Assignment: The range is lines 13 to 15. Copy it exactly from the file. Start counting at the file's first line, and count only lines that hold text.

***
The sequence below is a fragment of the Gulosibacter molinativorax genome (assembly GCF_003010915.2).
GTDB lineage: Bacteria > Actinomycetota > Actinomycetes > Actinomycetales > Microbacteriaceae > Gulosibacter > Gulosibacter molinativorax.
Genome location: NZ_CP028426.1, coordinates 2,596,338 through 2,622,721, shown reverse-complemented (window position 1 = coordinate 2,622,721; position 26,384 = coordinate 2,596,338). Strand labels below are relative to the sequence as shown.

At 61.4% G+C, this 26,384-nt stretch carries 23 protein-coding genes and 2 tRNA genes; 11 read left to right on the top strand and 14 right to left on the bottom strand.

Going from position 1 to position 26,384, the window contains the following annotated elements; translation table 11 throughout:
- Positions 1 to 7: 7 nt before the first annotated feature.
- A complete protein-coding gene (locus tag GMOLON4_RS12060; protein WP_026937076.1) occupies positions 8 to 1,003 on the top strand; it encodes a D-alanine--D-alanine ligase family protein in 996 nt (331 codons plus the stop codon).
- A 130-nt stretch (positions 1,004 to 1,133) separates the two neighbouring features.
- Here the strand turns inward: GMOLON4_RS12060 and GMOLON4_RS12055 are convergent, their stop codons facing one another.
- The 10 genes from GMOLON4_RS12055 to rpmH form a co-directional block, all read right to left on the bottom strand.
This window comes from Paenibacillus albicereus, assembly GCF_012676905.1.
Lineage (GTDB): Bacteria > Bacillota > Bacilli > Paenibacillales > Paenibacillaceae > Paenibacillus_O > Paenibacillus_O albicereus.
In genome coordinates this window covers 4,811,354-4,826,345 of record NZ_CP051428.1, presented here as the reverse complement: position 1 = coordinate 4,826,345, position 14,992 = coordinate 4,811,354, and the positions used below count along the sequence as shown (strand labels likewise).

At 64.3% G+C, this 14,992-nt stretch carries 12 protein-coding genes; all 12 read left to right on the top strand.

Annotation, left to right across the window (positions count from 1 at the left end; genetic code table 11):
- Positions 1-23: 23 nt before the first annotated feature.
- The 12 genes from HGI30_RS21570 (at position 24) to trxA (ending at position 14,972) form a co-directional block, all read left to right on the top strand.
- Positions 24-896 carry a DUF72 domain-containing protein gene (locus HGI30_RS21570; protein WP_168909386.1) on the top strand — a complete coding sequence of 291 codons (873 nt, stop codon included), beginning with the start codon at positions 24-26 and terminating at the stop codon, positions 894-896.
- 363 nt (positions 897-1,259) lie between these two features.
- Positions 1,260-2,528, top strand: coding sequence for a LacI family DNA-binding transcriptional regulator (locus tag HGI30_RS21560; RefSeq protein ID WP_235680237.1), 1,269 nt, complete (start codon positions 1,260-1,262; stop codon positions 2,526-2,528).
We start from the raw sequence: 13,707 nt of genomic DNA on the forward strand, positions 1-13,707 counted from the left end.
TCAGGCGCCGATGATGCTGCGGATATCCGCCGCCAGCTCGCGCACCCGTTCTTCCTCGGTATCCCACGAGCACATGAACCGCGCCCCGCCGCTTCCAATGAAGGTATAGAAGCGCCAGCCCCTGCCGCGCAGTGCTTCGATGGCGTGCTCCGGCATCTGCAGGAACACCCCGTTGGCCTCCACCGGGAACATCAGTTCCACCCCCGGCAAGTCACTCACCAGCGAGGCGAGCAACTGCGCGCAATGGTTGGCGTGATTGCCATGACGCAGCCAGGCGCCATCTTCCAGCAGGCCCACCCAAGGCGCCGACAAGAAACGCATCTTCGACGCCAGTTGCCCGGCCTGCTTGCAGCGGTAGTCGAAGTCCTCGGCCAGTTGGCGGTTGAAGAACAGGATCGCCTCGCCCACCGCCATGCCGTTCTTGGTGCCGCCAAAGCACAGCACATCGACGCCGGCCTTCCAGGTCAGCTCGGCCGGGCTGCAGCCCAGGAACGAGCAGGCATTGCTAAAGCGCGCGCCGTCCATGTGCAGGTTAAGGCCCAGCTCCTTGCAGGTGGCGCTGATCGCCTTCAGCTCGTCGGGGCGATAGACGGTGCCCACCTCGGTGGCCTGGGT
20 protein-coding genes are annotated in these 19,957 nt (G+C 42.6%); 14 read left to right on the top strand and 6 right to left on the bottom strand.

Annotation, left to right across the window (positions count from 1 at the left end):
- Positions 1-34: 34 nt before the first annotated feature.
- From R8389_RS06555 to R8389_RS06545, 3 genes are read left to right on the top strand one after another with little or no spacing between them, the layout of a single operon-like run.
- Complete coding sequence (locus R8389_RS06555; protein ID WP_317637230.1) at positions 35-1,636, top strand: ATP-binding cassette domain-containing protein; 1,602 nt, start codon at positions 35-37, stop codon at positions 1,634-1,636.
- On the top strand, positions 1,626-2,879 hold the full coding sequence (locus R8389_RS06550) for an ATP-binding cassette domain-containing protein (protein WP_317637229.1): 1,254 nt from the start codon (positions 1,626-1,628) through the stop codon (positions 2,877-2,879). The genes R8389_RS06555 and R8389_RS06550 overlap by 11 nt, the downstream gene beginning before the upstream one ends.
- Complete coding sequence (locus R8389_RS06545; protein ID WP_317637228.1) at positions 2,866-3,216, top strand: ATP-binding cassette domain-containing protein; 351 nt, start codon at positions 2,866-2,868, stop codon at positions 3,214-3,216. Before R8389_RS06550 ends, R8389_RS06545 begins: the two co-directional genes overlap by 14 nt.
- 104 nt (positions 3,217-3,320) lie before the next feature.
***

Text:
In genome coordinates this window covers 4,811,354-4,826,345 of record NZ_CP051428.1, presented here as the reverse complement: position 1 = coordinate 4,826,345, position 14,992 = coordinate 4,811,354, and the positions used below count along the sequence as shown (strand labels likewise).

At 64.3% G+C, this 14,992-nt stretch carries 12 protein-coding genes; all 12 read left to right on the top strand.

Annotation, left to right across the window (positions count from 1 at the left end; genetic code table 11):